Once we demonstrated student interest and a successful year-round production and CSA marketing program generating over $50,000 in produce sales, we developed a proposal for courses. Details of the proposed courses are available at www.msuorganicfarm.com. We have proposed 40 credits (approximately $10,000 at $250/credit) over 16 months. The focus will be hands-on growing and operation of a diversified community supported farm. Students would take at least 9 credits of course work fall and spring semester and a 3 credit practicum class designed for students to learn by assisting with the day-to-day operation of the MSU-SOF. The summer and second fall sessions will include MSU-SOF experience focused on field production of vegetables, fruit, herbs, and cutflowers, a “Study Afarm” class to provide field trips to organic farms, and the opportunity for a specific focus area selected by the student. Development of the courses is primarily funded by MSU and the USDA-CSREES Organic Transitions Program.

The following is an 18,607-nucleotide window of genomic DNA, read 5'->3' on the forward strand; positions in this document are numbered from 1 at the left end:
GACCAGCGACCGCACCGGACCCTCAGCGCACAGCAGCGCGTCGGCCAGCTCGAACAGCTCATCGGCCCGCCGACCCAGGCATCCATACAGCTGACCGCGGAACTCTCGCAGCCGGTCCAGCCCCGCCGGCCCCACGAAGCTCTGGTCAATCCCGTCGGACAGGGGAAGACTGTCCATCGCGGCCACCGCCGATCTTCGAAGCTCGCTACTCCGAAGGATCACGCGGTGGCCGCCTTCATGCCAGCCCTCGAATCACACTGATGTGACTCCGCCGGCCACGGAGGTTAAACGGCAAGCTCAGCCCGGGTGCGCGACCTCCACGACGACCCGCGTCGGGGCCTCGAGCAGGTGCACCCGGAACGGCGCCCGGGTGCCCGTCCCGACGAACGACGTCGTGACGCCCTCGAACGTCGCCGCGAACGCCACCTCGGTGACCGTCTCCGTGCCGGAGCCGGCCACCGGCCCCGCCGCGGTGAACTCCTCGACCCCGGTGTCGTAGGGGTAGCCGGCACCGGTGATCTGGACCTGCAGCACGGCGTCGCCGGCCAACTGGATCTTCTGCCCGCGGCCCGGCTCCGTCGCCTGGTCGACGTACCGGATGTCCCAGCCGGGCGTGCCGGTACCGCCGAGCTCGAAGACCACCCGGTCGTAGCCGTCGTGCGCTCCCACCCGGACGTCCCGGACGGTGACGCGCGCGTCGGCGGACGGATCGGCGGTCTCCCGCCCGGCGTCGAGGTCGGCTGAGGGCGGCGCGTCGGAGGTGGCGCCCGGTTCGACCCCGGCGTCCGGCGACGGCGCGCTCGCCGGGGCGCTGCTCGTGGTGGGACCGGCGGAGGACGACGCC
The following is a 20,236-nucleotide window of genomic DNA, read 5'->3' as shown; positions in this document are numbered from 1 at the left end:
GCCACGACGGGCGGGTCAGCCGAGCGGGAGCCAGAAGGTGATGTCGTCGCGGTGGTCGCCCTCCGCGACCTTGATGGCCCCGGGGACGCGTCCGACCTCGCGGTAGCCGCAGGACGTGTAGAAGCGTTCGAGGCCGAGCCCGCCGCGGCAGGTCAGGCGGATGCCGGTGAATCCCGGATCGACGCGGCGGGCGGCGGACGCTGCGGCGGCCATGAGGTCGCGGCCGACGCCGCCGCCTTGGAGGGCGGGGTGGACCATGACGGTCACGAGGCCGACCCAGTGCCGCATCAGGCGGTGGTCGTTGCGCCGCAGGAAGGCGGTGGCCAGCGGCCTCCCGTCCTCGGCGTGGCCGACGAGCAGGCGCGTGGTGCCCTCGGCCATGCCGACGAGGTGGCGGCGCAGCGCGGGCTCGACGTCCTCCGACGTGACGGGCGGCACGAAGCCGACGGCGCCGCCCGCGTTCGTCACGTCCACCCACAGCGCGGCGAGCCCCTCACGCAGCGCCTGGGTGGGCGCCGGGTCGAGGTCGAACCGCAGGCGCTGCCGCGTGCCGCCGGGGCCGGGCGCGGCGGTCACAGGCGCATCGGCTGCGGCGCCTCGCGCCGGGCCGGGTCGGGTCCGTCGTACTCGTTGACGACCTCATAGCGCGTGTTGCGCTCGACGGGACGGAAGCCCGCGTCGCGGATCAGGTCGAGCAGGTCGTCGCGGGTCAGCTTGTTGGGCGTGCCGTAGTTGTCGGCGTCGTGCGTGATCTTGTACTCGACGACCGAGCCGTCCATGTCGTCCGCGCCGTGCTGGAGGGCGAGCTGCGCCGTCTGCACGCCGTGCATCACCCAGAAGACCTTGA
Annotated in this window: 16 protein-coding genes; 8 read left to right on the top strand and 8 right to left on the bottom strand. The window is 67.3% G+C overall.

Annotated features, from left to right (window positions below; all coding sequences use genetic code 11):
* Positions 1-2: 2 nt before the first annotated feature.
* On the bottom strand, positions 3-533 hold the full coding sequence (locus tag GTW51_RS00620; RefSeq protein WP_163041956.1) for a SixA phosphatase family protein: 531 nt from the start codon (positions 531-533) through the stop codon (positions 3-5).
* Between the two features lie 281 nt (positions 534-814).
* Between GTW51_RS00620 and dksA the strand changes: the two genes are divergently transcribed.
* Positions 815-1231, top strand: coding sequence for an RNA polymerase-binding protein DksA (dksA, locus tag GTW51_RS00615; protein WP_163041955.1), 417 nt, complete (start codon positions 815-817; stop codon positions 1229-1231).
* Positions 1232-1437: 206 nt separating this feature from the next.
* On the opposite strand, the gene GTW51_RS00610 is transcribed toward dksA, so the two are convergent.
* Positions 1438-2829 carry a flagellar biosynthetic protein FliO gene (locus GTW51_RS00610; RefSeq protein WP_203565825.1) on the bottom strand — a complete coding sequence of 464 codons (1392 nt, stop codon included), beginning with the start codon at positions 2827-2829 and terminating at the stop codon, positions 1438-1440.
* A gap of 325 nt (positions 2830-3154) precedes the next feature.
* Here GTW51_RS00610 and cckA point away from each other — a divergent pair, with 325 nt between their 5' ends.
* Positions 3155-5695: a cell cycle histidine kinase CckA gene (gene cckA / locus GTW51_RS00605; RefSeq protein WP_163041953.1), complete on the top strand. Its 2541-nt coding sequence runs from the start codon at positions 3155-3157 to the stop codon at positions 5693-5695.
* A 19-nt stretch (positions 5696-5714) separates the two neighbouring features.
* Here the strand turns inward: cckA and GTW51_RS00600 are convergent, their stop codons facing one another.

An important trait of our program and courses (Table 1) is that we have designed them to serve several audiences. Some of the for-credit courses are being developed from materials first used for farmer training workshops and theOrganic University. We will be developing additional courses that will first be offered on campus for credit but will then be offered to farmers. The same courses will also be available to certificate program students and bachelor degree students. By packaging the information in smaller units, it is easier to present to farmers in either a two day workshop or an online format. We are following the lesson we learned from organic farmers, get as much as you can from monetary and human capital investment. There is definitely room for much more information, but we also have to keep the program financially within reach.
Summary of Recommendations